The New York Mets terminated David Wright’s rehab assignment because of shoulder pain and ruled Yoenis Cespedes out for the rest of the season with a hamstring injury.

The banged-up Mets announced Monday Wright was returning to New York to be re-examined later this week. Wright played third base Friday and Saturday at Class A St. Lucie and decided to have the shoulder pain checked by doctors.

Cespedes strained his right hamstring running the bases in Washington on Friday night. An MRI confirmed the strain, which includes a recovery time of six weeks, ending Cespedes’ season.

More injuries

• The Washington Nationals reinstated Max Scherzer from the 10-day disabled list to start Monday’s series opener against the Miami Marlins and activated outfielder Jayson Werth from the 60-day disabled list. Scherzer (12-5, 2.25 ERA) missed two starts since being sidelined with inflammation in the left side of his neck. The two-time Cy Young award winner allowed two runs and five hits over seven innings in his previous appearance on Aug. 13 against San Francisco.

• The Pittsburgh Pirates placed infielder Adam Frazier on the 10-day disabled list with a strained right hamstring. The Pirates also recalled outfielder Jordan Luplow and right-hander Dovydas Neverauskas from Triple-A Indianapolis before Monday night’s game against the Chicago Cubs. Right-hander Johnny Barbato was sent down to their top farm club.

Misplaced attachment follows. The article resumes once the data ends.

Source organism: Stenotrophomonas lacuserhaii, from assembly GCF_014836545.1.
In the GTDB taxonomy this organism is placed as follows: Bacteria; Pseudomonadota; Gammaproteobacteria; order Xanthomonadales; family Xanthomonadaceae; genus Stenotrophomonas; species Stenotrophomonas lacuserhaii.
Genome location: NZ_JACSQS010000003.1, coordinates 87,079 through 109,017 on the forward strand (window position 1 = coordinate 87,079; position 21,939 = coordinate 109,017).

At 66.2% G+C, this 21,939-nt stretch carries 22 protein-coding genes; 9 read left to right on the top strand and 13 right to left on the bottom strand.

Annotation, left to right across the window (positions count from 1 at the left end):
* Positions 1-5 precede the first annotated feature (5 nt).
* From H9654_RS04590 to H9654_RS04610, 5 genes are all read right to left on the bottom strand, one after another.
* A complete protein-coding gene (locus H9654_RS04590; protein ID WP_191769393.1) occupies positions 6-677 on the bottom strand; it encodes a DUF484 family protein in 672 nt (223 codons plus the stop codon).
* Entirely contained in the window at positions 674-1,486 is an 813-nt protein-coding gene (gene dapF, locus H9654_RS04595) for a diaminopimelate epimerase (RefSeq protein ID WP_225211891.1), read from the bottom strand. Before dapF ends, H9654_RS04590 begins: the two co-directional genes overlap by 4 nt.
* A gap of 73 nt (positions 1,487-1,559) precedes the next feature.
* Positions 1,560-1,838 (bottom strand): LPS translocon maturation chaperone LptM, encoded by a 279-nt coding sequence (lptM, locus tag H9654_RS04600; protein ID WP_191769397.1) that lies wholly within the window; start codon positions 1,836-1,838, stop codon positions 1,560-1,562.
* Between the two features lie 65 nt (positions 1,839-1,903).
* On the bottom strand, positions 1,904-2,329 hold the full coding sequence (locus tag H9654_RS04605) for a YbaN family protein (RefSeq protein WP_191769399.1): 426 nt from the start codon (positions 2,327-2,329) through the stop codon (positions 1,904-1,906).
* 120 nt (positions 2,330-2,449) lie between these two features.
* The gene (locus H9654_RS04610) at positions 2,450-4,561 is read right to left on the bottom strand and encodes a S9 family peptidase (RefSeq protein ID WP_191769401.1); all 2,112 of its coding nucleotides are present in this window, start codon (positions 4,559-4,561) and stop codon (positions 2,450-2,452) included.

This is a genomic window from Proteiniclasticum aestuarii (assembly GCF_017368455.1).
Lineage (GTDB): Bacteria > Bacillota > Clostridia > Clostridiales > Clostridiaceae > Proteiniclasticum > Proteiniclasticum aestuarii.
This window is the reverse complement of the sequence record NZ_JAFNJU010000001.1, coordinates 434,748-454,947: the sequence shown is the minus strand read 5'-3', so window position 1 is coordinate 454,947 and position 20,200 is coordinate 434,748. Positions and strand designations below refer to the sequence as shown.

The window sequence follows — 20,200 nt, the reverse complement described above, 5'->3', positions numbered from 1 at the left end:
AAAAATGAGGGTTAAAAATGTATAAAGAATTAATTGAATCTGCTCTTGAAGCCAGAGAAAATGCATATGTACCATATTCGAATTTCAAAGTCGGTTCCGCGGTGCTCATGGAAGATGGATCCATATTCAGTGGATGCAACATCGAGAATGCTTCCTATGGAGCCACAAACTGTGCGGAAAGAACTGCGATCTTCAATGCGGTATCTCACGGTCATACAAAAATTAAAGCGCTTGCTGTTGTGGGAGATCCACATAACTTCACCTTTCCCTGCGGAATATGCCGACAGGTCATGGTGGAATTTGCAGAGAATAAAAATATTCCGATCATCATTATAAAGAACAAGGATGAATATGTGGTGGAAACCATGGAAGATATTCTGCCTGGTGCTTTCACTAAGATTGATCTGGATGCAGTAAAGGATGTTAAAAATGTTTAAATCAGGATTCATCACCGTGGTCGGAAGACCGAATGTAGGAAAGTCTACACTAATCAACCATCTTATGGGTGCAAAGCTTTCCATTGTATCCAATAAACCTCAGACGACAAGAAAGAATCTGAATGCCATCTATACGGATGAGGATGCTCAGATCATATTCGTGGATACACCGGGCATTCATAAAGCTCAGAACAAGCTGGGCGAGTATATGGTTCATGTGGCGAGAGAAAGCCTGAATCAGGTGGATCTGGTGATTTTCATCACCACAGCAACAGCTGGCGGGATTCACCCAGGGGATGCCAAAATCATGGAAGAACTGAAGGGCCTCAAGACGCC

• The Colorado Rockies activated outfielder/infielder Ian Desmond from the disabled list, where he’s been for the last month with a strained right calf. Desmond is hitting .285 with five homers and 32 RBI. He’s struggled to stay healthy this season after signing a five-year, $70 million deal in December.

Home run binge

During his home run binge, Giancarlo Stanton is also content to settle for singles. Stanton went 8-for-10 to lead the Miami Marlins to a three-game weekend sweep of San Diego, raising his average to a career high .296. He hit three homers, increasing his season total to 50, along with three singles and two doubles.

“A lot of people from the outside are probably thinking he’s just going up there trying to hit a homer every at-bat, but that’s not the case,” teammate Christian Yelich said.

The series raised Stanton’s average in 23 games since Aug. 4 to .402. That includes 13 singles, five doubles and 17 homers for an OPS of 1.531.

A recent tweak in Stanton’s stance has helped him lay off outside breaking pitches, long his biggest weakness. Swinging most at strikes, he’s willing to hit the ball the other way or on the ground or both, depending on the situation.

The goal, he said, is to make the most of every trip to the plate.